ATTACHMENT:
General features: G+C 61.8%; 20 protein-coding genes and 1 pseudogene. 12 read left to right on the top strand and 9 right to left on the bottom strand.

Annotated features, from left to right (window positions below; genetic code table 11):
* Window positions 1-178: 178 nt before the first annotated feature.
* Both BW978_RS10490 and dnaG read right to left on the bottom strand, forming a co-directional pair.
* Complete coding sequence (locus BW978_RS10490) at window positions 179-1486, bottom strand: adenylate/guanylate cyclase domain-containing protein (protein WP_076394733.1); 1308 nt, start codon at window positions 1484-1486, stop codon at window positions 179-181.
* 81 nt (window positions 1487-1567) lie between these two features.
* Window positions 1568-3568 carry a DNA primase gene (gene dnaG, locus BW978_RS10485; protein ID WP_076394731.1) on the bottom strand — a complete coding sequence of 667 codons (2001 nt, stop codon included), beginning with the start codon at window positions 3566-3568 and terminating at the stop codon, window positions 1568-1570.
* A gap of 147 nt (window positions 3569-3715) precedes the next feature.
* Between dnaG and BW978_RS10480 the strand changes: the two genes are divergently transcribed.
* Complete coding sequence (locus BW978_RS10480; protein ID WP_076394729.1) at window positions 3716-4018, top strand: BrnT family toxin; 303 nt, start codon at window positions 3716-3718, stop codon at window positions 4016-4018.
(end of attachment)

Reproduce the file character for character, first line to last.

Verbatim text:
General features: G+C 61.8%; 20 protein-coding genes and 1 pseudogene. 12 read left to right on the top strand and 9 right to left on the bottom strand.

Annotated features, from left to right (window positions below; genetic code table 11):
* Window positions 1-178: 178 nt before the first annotated feature.
* Both BW978_RS10490 and dnaG read right to left on the bottom strand, forming a co-directional pair.
* Complete coding sequence (locus BW978_RS10490) at window positions 179-1486, bottom strand: adenylate/guanylate cyclase domain-containing protein (protein WP_076394733.1); 1308 nt, start codon at window positions 1484-1486, stop codon at window positions 179-181.
* 81 nt (window positions 1487-1567) lie between these two features.
* Window positions 1568-3568 carry a DNA primase gene (gene dnaG, locus BW978_RS10485; protein ID WP_076394731.1) on the bottom strand — a complete coding sequence of 667 codons (2001 nt, stop codon included), beginning with the start codon at window positions 3566-3568 and terminating at the stop codon, window positions 1568-1570.
* A gap of 147 nt (window positions 3569-3715) precedes the next feature.
* Between dnaG and BW978_RS10480 the strand changes: the two genes are divergently transcribed.
* Complete coding sequence (locus BW978_RS10480; protein ID WP_076394729.1) at window positions 3716-4018, top strand: BrnT family toxin; 303 nt, start codon at window positions 3716-3718, stop codon at window positions 4016-4018.